When the Angular team announced this, you could practically hear a record skip right across the Internet. The concern started relatively contained with the Hacker News comments section and then it escaped, soon everyone was writing blog posts defending the new syntax and lack of backwards compatibility, but many were decrying such a move.
Not only did they announce there would be no backwards compatibility or upgrade path, they also revealed a controversial new syntax for decorating your HTML markup.
Why were people so angry? The Angular team announced they would be addressing all of the shortcomings in version 2.0, that transclusion you hate so much? Gone. Dirty-checking? Completely rewritten to be more memory efficient and use browser object-observe when supported.
Even though at its core 2.0 would arguably be a much better successor to Angular 1.x, removing a large chunk of backwards compatibility and starting from a clean slate, for a version 2.0 the Angular team shocked by changing too much, too soon.
It all comes down to the fact that it is a universally accepted downside of Angular that it has a steep learning curve. The basics of Angular not so much, but the more nitty gritty aspects of the framework were arguably harder to learn due to confusing documentation and confusing blog posts that would go against some of the things the documentation would tell you to do.
You could say that AngularJS 2.0 was a message: every developer that had spent their time learning the framework were being told mostly everything they have learned would be invalidated in possibly 12 months time when 2.0 is released.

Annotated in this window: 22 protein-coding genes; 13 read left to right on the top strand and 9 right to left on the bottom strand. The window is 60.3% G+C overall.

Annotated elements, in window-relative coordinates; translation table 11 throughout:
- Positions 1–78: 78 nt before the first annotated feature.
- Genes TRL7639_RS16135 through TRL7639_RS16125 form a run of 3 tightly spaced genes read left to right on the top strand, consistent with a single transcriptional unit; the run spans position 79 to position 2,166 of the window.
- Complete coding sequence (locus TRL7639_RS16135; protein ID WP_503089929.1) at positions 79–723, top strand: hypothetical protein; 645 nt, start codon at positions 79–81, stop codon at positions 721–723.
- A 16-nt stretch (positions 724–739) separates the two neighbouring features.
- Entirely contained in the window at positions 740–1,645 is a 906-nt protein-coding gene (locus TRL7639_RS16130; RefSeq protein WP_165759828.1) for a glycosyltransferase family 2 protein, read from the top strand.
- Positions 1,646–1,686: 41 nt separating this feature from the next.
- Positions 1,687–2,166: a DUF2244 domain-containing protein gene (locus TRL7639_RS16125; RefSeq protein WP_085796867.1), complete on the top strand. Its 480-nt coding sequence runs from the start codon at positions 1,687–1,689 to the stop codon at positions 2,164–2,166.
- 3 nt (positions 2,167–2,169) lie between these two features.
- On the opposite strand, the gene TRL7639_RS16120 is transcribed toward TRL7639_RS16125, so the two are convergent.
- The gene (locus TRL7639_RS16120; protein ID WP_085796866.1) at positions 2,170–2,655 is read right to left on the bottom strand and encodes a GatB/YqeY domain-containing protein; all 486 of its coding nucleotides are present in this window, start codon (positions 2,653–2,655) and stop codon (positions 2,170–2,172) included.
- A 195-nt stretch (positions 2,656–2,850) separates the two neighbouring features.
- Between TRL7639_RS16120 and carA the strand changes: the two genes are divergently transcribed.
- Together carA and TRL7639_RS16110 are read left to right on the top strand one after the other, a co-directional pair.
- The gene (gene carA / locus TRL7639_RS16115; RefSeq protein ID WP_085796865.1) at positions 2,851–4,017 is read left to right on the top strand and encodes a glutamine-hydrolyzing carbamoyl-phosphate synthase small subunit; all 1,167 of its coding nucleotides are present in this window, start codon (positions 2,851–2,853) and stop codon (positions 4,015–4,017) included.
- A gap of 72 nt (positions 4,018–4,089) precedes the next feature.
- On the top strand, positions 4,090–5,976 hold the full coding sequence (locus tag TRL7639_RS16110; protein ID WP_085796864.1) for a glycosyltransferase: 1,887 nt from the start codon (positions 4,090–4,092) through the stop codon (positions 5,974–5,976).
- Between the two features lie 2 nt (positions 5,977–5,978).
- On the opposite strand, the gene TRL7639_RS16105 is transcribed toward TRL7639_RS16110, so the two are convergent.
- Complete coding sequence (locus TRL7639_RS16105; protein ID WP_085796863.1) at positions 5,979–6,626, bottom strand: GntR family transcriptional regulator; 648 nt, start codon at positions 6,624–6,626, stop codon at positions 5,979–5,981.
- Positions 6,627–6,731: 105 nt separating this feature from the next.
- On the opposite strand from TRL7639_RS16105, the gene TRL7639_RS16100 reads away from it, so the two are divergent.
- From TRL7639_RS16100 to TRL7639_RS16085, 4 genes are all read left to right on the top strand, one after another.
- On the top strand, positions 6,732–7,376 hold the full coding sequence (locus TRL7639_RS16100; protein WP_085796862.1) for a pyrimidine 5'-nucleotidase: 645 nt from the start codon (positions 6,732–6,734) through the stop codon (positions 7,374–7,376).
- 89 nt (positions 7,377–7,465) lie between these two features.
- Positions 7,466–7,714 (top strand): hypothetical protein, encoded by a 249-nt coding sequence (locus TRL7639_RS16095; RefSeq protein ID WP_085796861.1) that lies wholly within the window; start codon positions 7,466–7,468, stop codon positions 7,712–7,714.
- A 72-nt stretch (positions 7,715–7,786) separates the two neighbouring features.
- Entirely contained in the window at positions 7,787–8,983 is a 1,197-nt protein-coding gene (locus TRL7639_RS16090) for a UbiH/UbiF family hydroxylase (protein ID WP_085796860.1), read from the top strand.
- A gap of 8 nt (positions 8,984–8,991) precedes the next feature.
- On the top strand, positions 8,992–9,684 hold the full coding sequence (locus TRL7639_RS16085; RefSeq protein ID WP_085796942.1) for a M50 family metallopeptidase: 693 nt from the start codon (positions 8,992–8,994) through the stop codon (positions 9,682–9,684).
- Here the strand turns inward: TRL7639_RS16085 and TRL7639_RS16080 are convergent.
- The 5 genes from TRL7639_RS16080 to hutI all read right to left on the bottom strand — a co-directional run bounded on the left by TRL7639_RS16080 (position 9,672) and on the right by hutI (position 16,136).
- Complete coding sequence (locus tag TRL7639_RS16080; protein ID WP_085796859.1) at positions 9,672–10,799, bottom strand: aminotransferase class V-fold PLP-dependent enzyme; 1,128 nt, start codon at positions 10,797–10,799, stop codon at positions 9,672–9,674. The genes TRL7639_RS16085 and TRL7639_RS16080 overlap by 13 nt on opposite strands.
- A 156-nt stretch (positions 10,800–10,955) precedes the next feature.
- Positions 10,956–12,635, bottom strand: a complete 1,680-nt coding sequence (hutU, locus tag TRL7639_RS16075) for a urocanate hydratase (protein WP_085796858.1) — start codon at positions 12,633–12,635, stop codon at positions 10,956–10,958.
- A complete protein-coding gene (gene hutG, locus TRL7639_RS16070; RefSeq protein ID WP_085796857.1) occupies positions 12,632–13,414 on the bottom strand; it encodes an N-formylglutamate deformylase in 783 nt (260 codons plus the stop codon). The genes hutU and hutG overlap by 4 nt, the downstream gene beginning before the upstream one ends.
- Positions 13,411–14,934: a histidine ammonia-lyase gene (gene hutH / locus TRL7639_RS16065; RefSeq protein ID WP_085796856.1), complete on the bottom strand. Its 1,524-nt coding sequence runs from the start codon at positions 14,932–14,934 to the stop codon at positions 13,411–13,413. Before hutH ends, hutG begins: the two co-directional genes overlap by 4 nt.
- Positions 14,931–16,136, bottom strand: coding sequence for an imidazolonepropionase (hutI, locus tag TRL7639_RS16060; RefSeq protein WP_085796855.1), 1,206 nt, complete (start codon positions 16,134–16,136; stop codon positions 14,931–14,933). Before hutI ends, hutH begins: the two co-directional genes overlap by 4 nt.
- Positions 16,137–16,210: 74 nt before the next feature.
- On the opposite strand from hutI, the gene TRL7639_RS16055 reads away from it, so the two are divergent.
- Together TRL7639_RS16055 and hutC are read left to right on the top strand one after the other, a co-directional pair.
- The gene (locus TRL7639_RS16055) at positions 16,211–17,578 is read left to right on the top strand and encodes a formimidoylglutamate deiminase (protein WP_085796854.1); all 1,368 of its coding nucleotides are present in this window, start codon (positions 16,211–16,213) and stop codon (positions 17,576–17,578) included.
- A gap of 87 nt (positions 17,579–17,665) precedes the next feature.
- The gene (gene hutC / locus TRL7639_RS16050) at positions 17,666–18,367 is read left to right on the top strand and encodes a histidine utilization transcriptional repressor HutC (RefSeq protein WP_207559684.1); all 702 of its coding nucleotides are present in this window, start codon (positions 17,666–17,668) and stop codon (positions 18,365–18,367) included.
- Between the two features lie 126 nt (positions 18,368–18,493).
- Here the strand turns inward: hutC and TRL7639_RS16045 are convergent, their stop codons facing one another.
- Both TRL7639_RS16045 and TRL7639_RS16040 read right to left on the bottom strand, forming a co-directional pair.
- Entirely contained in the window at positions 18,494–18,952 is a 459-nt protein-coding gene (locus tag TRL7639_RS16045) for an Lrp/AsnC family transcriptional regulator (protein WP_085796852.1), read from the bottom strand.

It’s like learning French only to discover that in 12 months time that all French speaking nations would be switching to Italian, sure there might be some similarities but it is a completely new language you have to learn.
The biggest controversial aspect of Angular 2.0 was not just the lack of upgrade path, it was the new syntax which looked ugly. There were concerns it would also throw HTML validation (some people still run their sites through the W3C validator surprisingly).
It would take a little bit of time after for the Angular team to sit back and realise they had made a big mistake. Their stubbornness had already caused Rob Eisenberg (of Durandal fame) to abandon the Angular 2.0 team and build a successor to Durandal in the form of Aurelia. While the Angular team might not have realised it, losing Rob was actually a big blow to the project.
Now we are seeing Angular 2.0 components being ported back to 1.4 and while the 1.x branch will continue to be supported for a little while, the damage has been done. Even though there will now be an upgrade path (sort of), it is too little, too late.
Death is near
Having said that: not everybody will abandon AngularJS and support for the 1.x branch will continue for some time. However, once 2.0 lands, it would make very little sense to use the older and more troublesome 1.x branch.
While AngularJS 1.x will remain popular for some time yet, make no mistake React.js alone in its relatively short lifespan has taken an axe to Angular’s market share quite significantly and we will see those effects ten fold when Angular 2.0 is released.
This coupled with other frameworks like Aurelia and EmberJS which has seen a massive uptake by developers, Angular is not the only kid in the playground anymore.
Angular is not going anywhere in the interim, but I think there is now enough competition in the space that simply being backed by Google is not enough to convince developers to stay and trust their decisions are the right ones.